Homepage Archive

Since 2011 College Communications has produced a unique homepage each weekday to spotlight the rich diversity of Haverford's academic programming, extracurricular offerings, campus culture, and community members' accomplishments.

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Patrick Montero
Sunday, April 22, 2012

Founded in 1833

Haverford College was founded in 1833 as Haverford School by a group of New York and Philadelphia Quakers who sought to create an institution of learning grounded in Quaker values. Though we are nonsectarian today, our Quaker roots influence many of our values and processes.

Tuesday, April 17, 2012

Tree Campus USA

The Arboretum has been named a Tree Campus USA by the Arbor Day Foundation, which recognizes campuses that effectively manage their trees, connect with the community to foster healthy urban landscapes and involve the students with learning opportunities centered on campus, community and forestry efforts.

Join us on campus for our Arbor Day tree planting, Friday, April 27th, at noon, Chase Hall.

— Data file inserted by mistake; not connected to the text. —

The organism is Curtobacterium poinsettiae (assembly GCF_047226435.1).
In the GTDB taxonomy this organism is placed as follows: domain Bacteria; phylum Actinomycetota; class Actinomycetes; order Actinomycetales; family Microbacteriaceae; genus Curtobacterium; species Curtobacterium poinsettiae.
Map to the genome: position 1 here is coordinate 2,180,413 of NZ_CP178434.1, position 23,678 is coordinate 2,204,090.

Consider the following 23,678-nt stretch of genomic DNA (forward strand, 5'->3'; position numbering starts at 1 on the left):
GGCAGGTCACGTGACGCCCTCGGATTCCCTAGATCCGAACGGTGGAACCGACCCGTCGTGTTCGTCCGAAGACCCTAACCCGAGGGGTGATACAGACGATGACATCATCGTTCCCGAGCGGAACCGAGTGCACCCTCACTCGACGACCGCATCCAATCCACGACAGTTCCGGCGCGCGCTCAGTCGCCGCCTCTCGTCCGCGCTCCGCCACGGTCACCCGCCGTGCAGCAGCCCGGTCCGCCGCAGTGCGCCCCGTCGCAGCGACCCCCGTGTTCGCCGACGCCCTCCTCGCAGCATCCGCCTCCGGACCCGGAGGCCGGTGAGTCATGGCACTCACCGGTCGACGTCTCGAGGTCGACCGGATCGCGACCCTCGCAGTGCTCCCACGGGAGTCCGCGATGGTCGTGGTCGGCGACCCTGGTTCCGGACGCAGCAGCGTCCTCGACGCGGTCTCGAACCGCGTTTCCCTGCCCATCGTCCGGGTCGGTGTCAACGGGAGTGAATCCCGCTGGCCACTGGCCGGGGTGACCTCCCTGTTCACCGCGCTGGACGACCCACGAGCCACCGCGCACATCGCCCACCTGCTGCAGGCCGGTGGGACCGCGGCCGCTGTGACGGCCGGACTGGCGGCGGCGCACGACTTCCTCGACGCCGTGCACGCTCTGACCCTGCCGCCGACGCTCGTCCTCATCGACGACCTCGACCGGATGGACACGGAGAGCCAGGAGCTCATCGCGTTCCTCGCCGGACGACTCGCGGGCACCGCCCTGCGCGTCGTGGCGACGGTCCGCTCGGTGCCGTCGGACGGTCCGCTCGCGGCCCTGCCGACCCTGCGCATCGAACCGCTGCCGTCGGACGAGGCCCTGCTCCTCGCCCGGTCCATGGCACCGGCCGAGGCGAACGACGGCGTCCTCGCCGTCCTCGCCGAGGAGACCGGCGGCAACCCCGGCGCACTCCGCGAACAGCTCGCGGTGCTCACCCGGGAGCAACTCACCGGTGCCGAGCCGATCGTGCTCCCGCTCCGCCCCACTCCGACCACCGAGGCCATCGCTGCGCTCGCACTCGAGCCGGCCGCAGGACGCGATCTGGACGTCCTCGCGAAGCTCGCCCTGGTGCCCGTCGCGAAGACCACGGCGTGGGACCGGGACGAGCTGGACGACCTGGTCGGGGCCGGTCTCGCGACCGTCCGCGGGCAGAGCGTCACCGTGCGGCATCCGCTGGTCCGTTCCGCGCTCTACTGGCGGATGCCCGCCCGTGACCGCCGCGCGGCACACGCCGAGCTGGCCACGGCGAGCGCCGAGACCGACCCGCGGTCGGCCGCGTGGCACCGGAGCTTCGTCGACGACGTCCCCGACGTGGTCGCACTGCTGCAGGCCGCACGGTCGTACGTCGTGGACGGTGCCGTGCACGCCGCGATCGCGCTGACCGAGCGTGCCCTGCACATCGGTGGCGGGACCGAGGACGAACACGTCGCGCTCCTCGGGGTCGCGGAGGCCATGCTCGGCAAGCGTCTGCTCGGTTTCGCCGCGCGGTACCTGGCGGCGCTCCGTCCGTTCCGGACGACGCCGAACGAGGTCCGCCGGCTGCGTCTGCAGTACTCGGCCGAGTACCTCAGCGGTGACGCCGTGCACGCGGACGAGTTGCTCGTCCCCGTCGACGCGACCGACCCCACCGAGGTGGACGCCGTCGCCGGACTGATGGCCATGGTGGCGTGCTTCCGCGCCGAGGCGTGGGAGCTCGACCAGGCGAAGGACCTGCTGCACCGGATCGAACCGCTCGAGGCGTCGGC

Monday, April 16, 2012

Sea Turtle Conservation

I gained insight into the ways in which veterinary science can be combined with conservation biology. Since these are potential career paths and ideas for graduate school, my summer research was a great help in solidifying my desire to explore these fields further.“—Elizabeth Willis ’13

Sunday, April 15, 2012

Spin the day away

Pinwheel Day 2012

There are few things that we look forward to more than a beautiful, warm day on the Haverford campus… except maybe a beautiful, warm day on the Haverford campus with hundred of pinwheels.

It’s Pinwheel Day! Spin the day away at www.haverford.edu.

Photo by Liza Alpert '13
Thursday, April 12, 2012

Music Rehearsal

Choral music has long been an important part of campus life at Haverford and Bryn Mawr. An oratorio choir of 150 singers, the Chorale performs a major work with an orchestra each semester.

Thursday, April 12, 2012

Cricket

Cricket is Haverford’s oldest and most distinctive sport and was possibly introduced by the English landscape architect who planned the campus in 1834, William Carvill.

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